Joe, the traveling Californian working at the hostel, sharing Toms Shoes history and selling dinner tickets.

My online friend Stephanie and her Buenos Aires expat boyfriend Chance; great company, intelligent conversation about Argentine politics.

Our football fellows: Dan, Sam, Jonathan, Adrian, Alex, and Alex two who joined Kaylea, Ted, and me for a night out to watch the Racing-All Boys match.

The grinning old man plunging papas fritas in a vat of oil, serving cones of fries and entire rolls of paper towels at the stand outside the Reserva Ecológica.

our landlady and owner of the stylish little shop, Mercado.

Our waiter: frizzled hair pulled back in a pony-tail, scruff on the cheeks, patient eyes, and impeccable timing.

The evening’s featured performer, Sabastian Prada, and the kind German couple offering directions at the venue.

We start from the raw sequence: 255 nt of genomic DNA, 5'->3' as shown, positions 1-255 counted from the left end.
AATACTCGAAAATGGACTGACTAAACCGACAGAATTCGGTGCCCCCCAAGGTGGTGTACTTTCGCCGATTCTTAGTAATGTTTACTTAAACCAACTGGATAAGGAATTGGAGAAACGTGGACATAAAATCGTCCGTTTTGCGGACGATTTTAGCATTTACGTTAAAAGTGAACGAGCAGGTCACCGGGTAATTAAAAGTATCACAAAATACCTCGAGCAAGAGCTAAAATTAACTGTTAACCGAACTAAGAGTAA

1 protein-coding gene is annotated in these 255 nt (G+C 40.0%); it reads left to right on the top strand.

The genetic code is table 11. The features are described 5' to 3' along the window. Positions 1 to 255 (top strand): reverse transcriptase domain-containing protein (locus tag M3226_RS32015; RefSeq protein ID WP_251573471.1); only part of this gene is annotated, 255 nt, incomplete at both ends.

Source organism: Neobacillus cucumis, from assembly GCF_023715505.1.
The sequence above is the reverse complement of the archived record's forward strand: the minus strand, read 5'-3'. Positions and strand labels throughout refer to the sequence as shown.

Beatrice and Javier, and the retirees in Parque Lezama.

Mike and Stephanie, Tony and Meg, Leah and Leanne: Twitter friends turned real life travel pals.

Ande and Arial: met for cribbage on the rooftops.

Vilja, our charming Finnish conversationalist at morning cafe. Bright eyes, bright stories. Confirmation on the things that truly matter…

Our two smelly but kind fifty-something northern-Italian-cyclist hostel dorm roommates who would exclaim, “buon giorno” at all hours. Our park bench neighbor, the retired German who used to work for Lufthansa when they flew direct to Portland…